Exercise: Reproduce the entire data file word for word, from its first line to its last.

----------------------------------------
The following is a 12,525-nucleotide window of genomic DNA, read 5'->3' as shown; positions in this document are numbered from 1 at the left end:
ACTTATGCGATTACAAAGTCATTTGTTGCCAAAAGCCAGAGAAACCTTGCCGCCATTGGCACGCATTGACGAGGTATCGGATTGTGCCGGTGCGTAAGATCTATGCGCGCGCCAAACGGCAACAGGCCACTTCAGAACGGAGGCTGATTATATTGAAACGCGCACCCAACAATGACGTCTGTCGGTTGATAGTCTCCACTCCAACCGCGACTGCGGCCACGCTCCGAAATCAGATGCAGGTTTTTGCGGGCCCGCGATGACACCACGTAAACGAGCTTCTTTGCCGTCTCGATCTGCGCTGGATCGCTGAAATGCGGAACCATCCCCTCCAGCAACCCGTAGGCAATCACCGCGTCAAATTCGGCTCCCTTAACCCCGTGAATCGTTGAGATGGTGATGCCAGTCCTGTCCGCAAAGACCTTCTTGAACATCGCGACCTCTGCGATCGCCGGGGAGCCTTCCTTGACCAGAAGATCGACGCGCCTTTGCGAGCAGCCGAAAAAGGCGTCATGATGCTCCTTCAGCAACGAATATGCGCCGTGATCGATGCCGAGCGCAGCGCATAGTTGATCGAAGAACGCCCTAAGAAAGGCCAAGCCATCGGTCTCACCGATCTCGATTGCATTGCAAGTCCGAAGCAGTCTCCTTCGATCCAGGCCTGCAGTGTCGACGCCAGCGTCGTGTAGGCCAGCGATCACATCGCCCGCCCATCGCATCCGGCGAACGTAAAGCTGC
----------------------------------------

The following is a 12,525-nucleotide window of genomic DNA, read 5'->3' as shown; positions in this document are numbered from 1 at the left end:
ACTTATGCGATTACAAAGTCATTTGTTGCCAAAAGCCAGAGAAACCTTGCCGCCATTGGCACGCATTGACGAGGTATCGGATTGTGCCGGTGCGTAAGATCTATGCGCGCGCCAAACGGCAACAGGCCACTTCAGAACGGAGGCTGATTATATTGAAACGCGCACCCAACAATGACGTCTGTCGGTTGATAGTCTCCACTCCAACCGCGACTGCGGCCACGCTCCGAAATCAGATGCAGGTTTTTGCGGGCCCGCGATGACACCACGTAAACGAGCTTCTTTGCCGTCTCGATCTGCGCTGGATCGCTGAAATGCGGAACCATCCCCTCCAGCAACCCGTAGGCAATCACCGCGTCAAATTCGGCTCCCTTAACCCCGTGAATCGTTGAGATGGTGATGCCAGTCCTGTCCGCAAAGACCTTCTTGAACATCGCGACCTCTGCGATCGCCGGGGAGCCTTCCTTGACCAGAAGATCGACGCGCCTTTGCGAGCAGCCGAAAAAGGCGTCATGATGCTCCTTCAGCAACGAATATGCGCCGTGATCGATGCCGAGCGCAGCGCATAGTTGATCGAAGAACGCCCTAAGAAAGGCCAAGCCATCGGTCTCACCGATCTCGATTGCATTGCAAGTCCGAAGCAGTCTCCTTCGATCCAGGCCTGCAGTGTCGACGCCAGCGTCGTGTAGGCCAGCGATCACATCGCCCGCCCATCGCATCCGGCGAACGTAAAGCTGC